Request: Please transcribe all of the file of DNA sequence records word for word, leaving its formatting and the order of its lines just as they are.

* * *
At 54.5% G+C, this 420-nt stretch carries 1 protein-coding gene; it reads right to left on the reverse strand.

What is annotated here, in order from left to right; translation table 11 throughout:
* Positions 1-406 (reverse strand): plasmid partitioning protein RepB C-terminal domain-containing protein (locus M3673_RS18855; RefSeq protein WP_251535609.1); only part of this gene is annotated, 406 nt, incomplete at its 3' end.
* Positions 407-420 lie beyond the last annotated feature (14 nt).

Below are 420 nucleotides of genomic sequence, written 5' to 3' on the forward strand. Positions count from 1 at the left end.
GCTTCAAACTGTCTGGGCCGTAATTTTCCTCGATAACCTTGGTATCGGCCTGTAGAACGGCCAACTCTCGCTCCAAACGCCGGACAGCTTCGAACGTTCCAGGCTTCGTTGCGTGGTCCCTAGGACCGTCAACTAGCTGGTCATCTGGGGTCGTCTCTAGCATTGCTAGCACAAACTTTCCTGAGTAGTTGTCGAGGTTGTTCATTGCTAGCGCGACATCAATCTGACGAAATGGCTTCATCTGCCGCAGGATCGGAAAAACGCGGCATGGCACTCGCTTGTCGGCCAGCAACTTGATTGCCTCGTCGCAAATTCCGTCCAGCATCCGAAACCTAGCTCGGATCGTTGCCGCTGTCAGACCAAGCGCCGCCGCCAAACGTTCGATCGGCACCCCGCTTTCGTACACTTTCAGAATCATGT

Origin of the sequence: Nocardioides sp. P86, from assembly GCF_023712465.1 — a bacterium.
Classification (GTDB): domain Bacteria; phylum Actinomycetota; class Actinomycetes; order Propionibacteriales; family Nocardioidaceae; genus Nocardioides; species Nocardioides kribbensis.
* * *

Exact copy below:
At 54.5% G+C, this 420-nt stretch carries 1 protein-coding gene; it reads right to left on the reverse strand.

What is annotated here, in order from left to right; translation table 11 throughout:
* Positions 1-406 (reverse strand): plasmid partitioning protein RepB C-terminal domain-containing protein (locus M3673_RS18855; RefSeq protein WP_251535609.1); only part of this gene is annotated, 406 nt, incomplete at its 3' end.
* Positions 407-420 lie beyond the last annotated feature (14 nt).

Below are 420 nucleotides of genomic sequence, written 5' to 3' on the forward strand. Positions count from 1 at the left end.
GCTTCAAACTGTCTGGGCCGTAATTTTCCTCGATAACCTTGGTATCGGCCTGTAGAACGGCCAACTCTCGCTCCAAACGCCGGACAGCTTCGAACGTTCCAGGCTTCGTTGCGTGGTCCCTAGGACCGTCAACTAGCTGGTCATCTGGGGTCGTCTCTAGCATTGCTAGCACAAACTTTCCTGAGTAGTTGTCGAGGTTGTTCATTGCTAGCGCGACATCAATCTGACGAAATGGCTTCATCTGCCGCAGGATCGGAAAAACGCGGCATGGCACTCGCTTGTCGGCCAGCAACTTGATTGCCTCGTCGCAAATTCCGTCCAGCATCCGAAACCTAGCTCGGATCGTTGCCGCTGTCAGACCAAGCGCCGCCGCCAAACGTTCGATCGGCACCCCGCTTTCGTACACTTTCAGAATCATGT

Origin of the sequence: Nocardioides sp. P86, from assembly GCF_023712465.1 — a bacterium.
Classification (GTDB): domain Bacteria; phylum Actinomycetota; class Actinomycetes; order Propionibacteriales; family Nocardioidaceae; genus Nocardioides; species Nocardioides kribbensis.